Arts Council Receives State Grant for Grassroots Program
The Arts Council of Moore County will receive $25,480 in state grant funding for its grassroots arts program.
That was among $7.7 million in funding for arts programs and projects across North Carolina for the 20092010 fiscal year, Linda A. Carlisle, secretary of the N.C. Department of Cultural Resources, recently announced.
The organizational grants and federal stimulus grants for the arts are designed to support arts organizations who contribute to the economic, educational and cultural vitality of local communities throughout the state, a new release said.
As a result of the support from the North Carolina General Assembly, along with funds from National Endowment for the Arts and the American Recovery and Reinvestment Act, the funding will be distributed through 342 grants to organizations, 16 artist fellowships, three documentary grants and three internships.
The Arts Council of Moore County grant will fund various arts programs, administrative support and subgrants.
In announcing the grants, Carlisle underscored the importance of the arts to North Carolina's economy and education. N.C. Arts Council grants provide artists in schools, after-school arts programs for at-risk youth, innovative outreach to encourage participation, community revitalization, programs for populations in need, grassroots arts funding to ensure that every citizen has access to quality arts experiences, as well as ongoing support and organizational development.
"Education is vital to the mission of the N.C. Department of Cultural Resources," Carlisle said. "More than 13.6 million people participated in Arts Council funded projects in North Carolina last year. Children make up about a quarter of that total. The majority of all Arts Council grants have an educational component, and this year 16 percent were direct Arts in Education projects."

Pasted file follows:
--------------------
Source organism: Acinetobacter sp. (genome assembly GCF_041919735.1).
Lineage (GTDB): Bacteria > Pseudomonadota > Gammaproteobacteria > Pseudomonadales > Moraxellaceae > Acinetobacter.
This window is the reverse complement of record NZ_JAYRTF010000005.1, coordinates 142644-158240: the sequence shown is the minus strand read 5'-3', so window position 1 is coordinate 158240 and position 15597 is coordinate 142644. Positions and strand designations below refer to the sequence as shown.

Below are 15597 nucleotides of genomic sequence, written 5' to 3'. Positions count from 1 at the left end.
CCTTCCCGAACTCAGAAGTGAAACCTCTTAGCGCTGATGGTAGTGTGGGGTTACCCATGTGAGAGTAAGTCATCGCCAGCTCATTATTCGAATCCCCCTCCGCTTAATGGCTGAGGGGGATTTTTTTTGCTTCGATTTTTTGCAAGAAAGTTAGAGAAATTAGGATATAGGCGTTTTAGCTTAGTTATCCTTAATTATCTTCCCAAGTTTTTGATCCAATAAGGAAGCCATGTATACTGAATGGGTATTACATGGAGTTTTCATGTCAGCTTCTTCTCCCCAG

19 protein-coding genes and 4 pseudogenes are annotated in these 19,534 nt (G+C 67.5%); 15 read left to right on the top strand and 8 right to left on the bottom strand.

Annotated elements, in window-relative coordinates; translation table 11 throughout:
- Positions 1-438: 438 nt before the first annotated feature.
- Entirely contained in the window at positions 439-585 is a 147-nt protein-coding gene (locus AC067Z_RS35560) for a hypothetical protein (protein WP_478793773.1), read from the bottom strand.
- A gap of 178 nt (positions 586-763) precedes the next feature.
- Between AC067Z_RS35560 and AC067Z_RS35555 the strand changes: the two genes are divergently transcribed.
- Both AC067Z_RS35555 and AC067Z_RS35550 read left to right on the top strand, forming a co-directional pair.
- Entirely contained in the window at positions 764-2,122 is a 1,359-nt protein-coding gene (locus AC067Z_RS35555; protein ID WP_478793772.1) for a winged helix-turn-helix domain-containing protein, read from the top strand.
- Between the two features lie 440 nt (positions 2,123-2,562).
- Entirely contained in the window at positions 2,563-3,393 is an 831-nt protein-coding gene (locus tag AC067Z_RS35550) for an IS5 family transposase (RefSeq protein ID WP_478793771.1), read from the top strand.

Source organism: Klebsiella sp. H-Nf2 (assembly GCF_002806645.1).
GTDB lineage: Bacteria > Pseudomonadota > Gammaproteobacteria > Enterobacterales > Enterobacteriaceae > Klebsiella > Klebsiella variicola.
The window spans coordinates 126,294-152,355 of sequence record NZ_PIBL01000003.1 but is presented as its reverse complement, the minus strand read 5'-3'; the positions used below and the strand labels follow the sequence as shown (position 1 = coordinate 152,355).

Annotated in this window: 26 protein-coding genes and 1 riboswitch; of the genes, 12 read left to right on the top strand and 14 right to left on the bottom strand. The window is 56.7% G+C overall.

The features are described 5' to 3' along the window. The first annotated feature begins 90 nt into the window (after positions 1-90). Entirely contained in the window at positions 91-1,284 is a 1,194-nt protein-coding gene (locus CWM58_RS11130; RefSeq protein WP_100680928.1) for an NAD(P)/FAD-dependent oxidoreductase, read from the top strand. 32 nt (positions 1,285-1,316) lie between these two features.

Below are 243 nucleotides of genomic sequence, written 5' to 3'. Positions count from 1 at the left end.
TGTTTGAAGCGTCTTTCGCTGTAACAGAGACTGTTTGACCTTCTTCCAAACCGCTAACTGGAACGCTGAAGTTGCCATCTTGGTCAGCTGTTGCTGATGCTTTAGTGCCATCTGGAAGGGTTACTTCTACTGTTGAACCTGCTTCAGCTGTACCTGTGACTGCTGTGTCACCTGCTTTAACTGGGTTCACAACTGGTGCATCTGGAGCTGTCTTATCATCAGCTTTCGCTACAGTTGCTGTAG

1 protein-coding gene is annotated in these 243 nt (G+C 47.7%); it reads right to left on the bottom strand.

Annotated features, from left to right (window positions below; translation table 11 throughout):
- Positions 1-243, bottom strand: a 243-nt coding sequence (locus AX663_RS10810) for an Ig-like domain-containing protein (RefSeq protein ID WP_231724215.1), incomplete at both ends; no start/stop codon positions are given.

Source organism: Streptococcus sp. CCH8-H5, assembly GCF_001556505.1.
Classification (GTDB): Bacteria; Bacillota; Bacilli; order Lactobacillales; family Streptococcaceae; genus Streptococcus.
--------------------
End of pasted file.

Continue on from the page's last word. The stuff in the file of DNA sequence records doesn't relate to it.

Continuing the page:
In addition to state funds, the American Recovery and Reinvestment Act (ARRA), a federal stimulus program designed to aid in the economic recovery of the state and nation, provided $718,850 to preserve a total of 104 jobs that might otherwise have been eliminated due to the economy, according to the Department of Cultural Resources release.
The Creative Workforce Grants range from $10,000 for smaller organizations to $25,000 for larger organizations and will support the preservation of critical jobs and artists' contracts. Local arts councils, statewide service organizations and organizations that currently receive General Support and Outreach grants from the Arts Council were eligible to apply.
Nancy Trovillion, deputy director of the N.C. Arts Council, said that the selection of the Creative Workforce Grant recipients was a very difficult process given the challenges that all arts organizations face during this economic downturn.
"We had 79 requests from many of the state's top arts organizations but only enough money to fund 18," she said. "We had to turn down many worthy requests.
"We chose those organizations that made an urgent case that core positions would be lost without our funding."
Funds will support workers in the arts, ranging from gallery managers to an arts education coordinator.
The grant money includes the seven North Carolina organizations that received support directly from the NEA totaling $325,000 through the ARRA.
The North Carolina Arts Council works to make North Carolina the "creative state where a robust arts industry produces a creative economy, vibrant communities, children prepared for the 21st century and lives filled with discovery and learning," the council said.
The Arts Council accomplishes this in partnership with artists and arts organizations and other organizations that use the arts to make their communities stronger
The N.C. Arts Council is a division of the N.C. Department of Cultural Resources, the state agency dedicated to the promotion and protection of North Carolina's arts, history and culture.
More information is available online at www.ncarts.org.
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